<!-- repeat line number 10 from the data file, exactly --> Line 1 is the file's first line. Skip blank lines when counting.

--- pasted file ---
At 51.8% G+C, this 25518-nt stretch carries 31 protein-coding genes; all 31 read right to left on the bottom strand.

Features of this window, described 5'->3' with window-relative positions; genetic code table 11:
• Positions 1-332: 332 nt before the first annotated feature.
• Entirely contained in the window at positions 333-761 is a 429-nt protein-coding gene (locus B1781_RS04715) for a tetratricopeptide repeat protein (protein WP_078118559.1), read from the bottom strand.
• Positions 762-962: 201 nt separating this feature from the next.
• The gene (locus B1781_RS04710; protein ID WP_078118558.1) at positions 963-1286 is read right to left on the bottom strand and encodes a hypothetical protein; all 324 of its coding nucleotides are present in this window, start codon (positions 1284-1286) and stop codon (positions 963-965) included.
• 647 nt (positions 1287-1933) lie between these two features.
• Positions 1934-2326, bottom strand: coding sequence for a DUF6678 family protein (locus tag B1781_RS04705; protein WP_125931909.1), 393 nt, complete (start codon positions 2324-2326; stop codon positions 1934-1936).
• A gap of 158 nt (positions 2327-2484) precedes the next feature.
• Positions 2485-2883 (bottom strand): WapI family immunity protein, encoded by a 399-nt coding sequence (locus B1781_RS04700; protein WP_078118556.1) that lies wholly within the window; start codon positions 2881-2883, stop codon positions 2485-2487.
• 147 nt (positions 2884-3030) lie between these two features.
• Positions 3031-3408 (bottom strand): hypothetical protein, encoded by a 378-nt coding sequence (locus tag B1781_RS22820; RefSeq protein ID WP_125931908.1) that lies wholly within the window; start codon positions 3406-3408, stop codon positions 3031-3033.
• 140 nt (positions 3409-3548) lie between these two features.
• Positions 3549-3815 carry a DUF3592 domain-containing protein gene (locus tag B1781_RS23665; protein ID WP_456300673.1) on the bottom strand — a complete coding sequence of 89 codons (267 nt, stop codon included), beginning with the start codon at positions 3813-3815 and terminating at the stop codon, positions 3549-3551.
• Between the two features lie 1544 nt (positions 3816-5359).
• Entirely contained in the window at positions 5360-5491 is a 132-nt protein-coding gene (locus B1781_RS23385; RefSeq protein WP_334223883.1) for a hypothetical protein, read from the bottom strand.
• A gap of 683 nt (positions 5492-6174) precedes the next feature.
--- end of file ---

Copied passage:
• Positions 2485-2883 (bottom strand): WapI family immunity protein, encoded by a 399-nt coding sequence (locus B1781_RS04700; protein WP_078118556.1) that lies wholly within the window; start codon positions 2881-2883, stop codon positions 2485-2487.